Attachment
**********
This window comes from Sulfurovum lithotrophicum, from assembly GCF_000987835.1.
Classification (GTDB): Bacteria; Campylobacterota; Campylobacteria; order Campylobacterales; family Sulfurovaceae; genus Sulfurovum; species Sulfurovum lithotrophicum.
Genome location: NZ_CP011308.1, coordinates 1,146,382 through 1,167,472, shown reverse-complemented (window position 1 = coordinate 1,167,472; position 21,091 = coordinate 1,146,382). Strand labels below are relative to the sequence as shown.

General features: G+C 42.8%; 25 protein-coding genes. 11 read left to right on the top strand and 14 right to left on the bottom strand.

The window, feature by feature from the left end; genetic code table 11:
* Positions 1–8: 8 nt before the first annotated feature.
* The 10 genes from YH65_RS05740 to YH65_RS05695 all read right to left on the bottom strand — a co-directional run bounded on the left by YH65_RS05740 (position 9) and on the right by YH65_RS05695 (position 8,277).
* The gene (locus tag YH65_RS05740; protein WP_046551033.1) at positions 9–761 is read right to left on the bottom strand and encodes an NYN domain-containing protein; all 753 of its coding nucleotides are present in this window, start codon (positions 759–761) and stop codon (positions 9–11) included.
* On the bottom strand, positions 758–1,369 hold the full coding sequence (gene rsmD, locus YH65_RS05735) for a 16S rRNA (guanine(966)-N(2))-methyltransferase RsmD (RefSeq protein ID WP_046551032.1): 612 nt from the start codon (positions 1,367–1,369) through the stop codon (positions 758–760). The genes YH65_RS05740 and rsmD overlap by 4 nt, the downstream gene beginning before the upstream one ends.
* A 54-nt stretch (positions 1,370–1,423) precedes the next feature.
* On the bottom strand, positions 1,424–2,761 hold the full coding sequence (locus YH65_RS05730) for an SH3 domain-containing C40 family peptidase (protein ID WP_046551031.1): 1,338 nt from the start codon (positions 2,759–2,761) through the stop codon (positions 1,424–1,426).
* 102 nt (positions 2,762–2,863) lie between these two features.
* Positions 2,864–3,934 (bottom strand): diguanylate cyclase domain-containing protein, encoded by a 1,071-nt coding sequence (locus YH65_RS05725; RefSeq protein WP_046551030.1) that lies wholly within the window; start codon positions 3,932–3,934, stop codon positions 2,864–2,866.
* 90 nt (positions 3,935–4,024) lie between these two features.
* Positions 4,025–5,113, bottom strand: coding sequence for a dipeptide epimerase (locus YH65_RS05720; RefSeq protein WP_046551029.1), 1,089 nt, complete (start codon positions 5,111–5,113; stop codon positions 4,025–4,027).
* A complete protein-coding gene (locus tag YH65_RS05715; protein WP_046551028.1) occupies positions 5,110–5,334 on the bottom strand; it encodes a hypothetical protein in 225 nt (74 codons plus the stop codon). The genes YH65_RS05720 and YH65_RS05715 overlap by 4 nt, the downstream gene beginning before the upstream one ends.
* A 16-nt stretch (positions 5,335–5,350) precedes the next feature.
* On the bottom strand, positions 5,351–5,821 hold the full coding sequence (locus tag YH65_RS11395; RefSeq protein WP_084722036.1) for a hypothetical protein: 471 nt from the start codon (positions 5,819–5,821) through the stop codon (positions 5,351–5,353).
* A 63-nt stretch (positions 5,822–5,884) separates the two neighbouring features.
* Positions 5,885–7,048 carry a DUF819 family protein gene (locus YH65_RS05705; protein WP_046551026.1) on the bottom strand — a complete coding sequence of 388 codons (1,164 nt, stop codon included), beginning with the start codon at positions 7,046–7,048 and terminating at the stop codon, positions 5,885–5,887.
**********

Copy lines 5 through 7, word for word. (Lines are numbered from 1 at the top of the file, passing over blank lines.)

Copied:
The window, feature by feature from the left end; genetic code table 11:
* Positions 1–8: 8 nt before the first annotated feature.
* The 10 genes from YH65_RS05740 to YH65_RS05695 all read right to left on the bottom strand — a co-directional run bounded on the left by YH65_RS05740 (position 9) and on the right by YH65_RS05695 (position 8,277).